Mean Girls (2004)
  • Film
  • Comedy

Director Mark Waters

Cast Lindsay Lohan, Rachel McAdams

Writer Tina Fey's madcap tale of a brainy new girl who falls in with a clique of superficial popular girls is a certified classic thanks to its deeply sympathetic view of everybody involved in its high-school hellscape: From the nerds who under the thumb of bullies to the insecure social elites that the film refuses to paint as monsters. Here, the Plastics are a worthy successor to the Heathers of yore, and the comic energy keeps things light even when the content gets heavy. Despite the film's enduring influence, though, it still hasn't made "fetch" happen.

To All the Boys I've Loved Before (2018)
Photograph: Masha Weisberg/Netflix

5. To All the Boys I've Loved Before (2018)

Director Susan Johnson

Cast Lana Condor, Noah Centineo

To deal with her intense crushes, Lara Jean (Lana Condor) writes secret love letters to the boys she lusts after, which no one is ever meant to see. Of course, these letters end up being sent out and Lara Jean must deal with her feelings, and the implications of the letters, head on.

This Netflix Original movie, based on the book of the same name by Jenny Han, has been praised by all corners of the internet, especially for the performances of Lana Condor and Noah Centineo, who plays love interest Peter Kavinsky. In fact, it's proven so popular that it's spawned two sequels — PS I Still Love You and Always and Forever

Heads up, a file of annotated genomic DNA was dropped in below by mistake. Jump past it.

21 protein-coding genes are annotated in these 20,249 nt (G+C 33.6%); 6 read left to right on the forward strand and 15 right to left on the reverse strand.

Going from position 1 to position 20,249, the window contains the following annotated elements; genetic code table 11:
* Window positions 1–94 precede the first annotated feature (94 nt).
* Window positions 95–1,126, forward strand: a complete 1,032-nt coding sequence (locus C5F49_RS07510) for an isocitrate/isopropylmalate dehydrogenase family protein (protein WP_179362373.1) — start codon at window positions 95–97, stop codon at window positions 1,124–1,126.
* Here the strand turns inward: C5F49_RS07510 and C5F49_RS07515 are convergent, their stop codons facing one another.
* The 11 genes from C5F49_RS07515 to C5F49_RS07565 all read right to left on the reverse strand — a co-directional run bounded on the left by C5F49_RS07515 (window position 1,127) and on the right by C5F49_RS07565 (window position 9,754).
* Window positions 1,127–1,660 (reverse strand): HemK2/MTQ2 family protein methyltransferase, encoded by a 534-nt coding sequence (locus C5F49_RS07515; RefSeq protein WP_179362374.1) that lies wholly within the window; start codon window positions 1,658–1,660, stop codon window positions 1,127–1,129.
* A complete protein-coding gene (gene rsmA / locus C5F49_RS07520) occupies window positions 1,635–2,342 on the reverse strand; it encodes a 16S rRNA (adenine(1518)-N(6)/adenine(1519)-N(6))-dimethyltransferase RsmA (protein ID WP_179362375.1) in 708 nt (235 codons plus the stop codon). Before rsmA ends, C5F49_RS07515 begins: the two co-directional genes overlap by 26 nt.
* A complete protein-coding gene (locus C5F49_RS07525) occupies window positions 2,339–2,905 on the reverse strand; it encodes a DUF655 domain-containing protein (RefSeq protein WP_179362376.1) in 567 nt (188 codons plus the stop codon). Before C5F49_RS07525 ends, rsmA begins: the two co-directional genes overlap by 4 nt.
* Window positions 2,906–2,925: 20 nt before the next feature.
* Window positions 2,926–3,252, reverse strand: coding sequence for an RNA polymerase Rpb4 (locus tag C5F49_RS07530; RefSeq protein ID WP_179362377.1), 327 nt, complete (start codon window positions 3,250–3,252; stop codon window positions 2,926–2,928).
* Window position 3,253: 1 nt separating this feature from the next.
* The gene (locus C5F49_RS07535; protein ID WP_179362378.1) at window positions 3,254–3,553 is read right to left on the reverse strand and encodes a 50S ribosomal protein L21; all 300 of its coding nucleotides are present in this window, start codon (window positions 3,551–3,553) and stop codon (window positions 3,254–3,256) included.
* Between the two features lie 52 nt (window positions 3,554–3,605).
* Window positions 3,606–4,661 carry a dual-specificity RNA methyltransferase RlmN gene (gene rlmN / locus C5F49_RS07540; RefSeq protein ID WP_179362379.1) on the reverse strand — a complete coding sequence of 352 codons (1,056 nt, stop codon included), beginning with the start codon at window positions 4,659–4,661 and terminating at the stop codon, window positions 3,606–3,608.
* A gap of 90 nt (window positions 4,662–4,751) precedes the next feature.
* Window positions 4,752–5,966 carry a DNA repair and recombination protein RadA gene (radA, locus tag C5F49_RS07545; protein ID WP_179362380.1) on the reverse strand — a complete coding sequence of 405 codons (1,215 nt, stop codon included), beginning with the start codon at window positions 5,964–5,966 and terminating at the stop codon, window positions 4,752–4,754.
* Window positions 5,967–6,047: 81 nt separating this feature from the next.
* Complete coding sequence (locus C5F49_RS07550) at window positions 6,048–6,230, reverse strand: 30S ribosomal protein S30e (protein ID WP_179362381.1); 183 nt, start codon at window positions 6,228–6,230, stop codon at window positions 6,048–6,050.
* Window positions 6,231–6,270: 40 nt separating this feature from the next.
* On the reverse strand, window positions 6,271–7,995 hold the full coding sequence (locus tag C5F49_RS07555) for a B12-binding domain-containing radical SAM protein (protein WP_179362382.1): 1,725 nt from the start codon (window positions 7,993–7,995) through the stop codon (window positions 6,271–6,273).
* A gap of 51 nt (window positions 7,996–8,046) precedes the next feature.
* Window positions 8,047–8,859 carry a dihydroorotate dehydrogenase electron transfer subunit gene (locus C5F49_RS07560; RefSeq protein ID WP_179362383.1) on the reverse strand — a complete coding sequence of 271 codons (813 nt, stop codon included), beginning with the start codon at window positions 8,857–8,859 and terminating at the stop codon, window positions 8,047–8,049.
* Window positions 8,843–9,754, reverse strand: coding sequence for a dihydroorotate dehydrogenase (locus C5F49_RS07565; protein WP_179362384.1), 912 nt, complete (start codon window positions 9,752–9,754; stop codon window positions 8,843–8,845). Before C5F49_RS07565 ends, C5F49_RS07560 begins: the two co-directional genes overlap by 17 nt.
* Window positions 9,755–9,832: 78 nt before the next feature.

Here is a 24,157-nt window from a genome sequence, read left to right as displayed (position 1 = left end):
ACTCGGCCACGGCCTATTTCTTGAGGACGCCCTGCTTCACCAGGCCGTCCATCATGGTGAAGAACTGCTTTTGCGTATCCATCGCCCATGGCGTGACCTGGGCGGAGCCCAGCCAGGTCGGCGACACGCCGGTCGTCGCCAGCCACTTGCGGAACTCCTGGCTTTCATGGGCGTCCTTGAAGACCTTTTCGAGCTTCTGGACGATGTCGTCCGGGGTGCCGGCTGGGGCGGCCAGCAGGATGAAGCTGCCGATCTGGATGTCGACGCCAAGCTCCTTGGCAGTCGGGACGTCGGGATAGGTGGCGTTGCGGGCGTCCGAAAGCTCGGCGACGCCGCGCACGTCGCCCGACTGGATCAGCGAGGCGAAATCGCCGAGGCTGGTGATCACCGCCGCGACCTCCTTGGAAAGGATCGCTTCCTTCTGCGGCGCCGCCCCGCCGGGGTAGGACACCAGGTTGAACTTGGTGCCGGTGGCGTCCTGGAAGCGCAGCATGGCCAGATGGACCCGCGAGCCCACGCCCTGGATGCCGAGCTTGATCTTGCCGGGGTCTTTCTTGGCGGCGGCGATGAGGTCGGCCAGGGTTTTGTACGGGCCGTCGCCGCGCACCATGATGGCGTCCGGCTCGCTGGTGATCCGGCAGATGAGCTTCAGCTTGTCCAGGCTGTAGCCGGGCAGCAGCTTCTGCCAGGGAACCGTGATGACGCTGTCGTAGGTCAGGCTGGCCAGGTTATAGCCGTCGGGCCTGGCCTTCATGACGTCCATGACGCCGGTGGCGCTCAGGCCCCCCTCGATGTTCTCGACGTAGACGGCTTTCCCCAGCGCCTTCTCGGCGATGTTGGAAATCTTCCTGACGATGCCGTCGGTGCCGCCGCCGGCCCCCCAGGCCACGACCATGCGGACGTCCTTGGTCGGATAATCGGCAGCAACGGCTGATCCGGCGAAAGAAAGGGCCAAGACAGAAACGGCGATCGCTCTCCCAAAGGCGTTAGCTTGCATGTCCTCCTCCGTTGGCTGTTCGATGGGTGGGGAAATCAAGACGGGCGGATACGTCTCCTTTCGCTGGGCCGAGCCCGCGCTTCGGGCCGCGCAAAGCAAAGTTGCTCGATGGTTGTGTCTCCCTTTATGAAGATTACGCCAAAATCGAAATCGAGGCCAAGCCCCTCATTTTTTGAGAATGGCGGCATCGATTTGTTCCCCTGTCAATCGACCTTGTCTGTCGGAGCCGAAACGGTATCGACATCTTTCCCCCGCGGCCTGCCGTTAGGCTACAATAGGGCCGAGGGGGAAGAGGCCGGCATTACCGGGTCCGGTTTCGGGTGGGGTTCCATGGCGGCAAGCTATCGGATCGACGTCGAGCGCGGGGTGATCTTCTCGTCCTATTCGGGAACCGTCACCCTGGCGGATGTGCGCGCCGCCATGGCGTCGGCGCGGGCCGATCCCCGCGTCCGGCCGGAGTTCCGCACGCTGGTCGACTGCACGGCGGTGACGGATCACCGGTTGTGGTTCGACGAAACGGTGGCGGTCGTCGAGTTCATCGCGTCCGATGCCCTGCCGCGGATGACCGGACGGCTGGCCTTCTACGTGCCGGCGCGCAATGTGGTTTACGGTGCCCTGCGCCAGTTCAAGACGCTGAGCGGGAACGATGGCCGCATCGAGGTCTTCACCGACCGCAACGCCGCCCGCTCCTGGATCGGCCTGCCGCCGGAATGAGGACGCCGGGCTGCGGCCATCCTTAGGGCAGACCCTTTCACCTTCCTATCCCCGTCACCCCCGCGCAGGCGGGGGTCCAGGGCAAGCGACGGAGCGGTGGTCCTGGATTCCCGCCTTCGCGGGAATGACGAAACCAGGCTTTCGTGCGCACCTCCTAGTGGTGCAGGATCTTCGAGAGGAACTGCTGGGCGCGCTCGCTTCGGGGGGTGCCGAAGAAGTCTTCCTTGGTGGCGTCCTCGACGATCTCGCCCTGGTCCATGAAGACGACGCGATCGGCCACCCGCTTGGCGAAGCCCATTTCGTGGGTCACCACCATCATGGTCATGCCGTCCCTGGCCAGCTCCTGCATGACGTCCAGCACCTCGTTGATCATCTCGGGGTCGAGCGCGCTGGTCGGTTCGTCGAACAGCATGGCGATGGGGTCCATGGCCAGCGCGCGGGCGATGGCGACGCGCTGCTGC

Ferris Bueller's Day Off (1986)
  • Film
  • Comedy

Director: John Hughes

Cast: Matthew Broderick, Alan Ruck, Mia Sara, Jennifer Grey

Oh, sure, Ferris is kind of a sociopathic twit who leaves ruined lives in the wake of his pursuit of happiness. But that awareness is the welcome hangover you get after going all in on a blissed-out, charismatic tale of truancy, flippancy and carpe-ing the diem. This is John Hughes at his most joyful, a film that ditches the director’s signature high-school angst for a full-throated celebration of being a teenager on the lam.

  • Film

Director John Butler

Cast Fionn O'Shea, Nicholas Galitzine, Andrew Scott

This charming indie comedy will resonate with anyone who felt like they didn't fit in during their teens. Set in an all-boys boarding school in Ireland where rugby reigns supreme, we meet Ned, the school's outsider. However, after he forges an unlikely friendship with the school's new star player, Conor, things at school start to change, both for better and for worse.

  • Film
  • Comedy

Director: Amy Heckerling

Cast: Alicia Silverstone, Stacey Dash, Brittany Murphy